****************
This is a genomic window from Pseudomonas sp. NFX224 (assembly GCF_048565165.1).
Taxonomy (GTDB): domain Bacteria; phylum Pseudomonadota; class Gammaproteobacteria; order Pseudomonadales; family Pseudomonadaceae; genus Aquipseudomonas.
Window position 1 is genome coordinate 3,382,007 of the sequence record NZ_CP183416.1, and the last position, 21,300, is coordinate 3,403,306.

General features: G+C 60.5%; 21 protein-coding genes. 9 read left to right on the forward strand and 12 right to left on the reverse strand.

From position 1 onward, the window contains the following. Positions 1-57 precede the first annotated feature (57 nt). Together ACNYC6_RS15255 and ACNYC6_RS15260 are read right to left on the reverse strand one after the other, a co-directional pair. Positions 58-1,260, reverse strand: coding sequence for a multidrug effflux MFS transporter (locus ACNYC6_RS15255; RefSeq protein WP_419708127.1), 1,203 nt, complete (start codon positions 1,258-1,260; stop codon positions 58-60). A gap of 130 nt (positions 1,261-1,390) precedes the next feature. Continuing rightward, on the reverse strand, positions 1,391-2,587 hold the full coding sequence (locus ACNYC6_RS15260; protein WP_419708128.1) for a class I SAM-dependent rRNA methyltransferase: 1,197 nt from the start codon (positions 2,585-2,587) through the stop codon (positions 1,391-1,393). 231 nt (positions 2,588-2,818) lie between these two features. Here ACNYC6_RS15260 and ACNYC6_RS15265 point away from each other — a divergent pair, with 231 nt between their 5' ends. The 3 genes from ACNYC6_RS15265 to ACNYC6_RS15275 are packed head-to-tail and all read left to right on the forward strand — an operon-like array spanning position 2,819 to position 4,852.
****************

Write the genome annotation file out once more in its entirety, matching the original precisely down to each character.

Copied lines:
This is a genomic window from Pseudomonas sp. NFX224 (assembly GCF_048565165.1).
Taxonomy (GTDB): domain Bacteria; phylum Pseudomonadota; class Gammaproteobacteria; order Pseudomonadales; family Pseudomonadaceae; genus Aquipseudomonas.
Window position 1 is genome coordinate 3,382,007 of the sequence record NZ_CP183416.1, and the last position, 21,300, is coordinate 3,403,306.

General features: G+C 60.5%; 21 protein-coding genes. 9 read left to right on the forward strand and 12 right to left on the reverse strand.

From position 1 onward, the window contains the following. Positions 1-57 precede the first annotated feature (57 nt). Together ACNYC6_RS15255 and ACNYC6_RS15260 are read right to left on the reverse strand one after the other, a co-directional pair. Positions 58-1,260, reverse strand: coding sequence for a multidrug effflux MFS transporter (locus ACNYC6_RS15255; RefSeq protein WP_419708127.1), 1,203 nt, complete (start codon positions 1,258-1,260; stop codon positions 58-60). A gap of 130 nt (positions 1,261-1,390) precedes the next feature. Continuing rightward, on the reverse strand, positions 1,391-2,587 hold the full coding sequence (locus ACNYC6_RS15260; protein WP_419708128.1) for a class I SAM-dependent rRNA methyltransferase: 1,197 nt from the start codon (positions 2,585-2,587) through the stop codon (positions 1,391-1,393). 231 nt (positions 2,588-2,818) lie between these two features. Here ACNYC6_RS15260 and ACNYC6_RS15265 point away from each other — a divergent pair, with 231 nt between their 5' ends. The 3 genes from ACNYC6_RS15265 to ACNYC6_RS15275 are packed head-to-tail and all read left to right on the forward strand — an operon-like array spanning position 2,819 to position 4,852.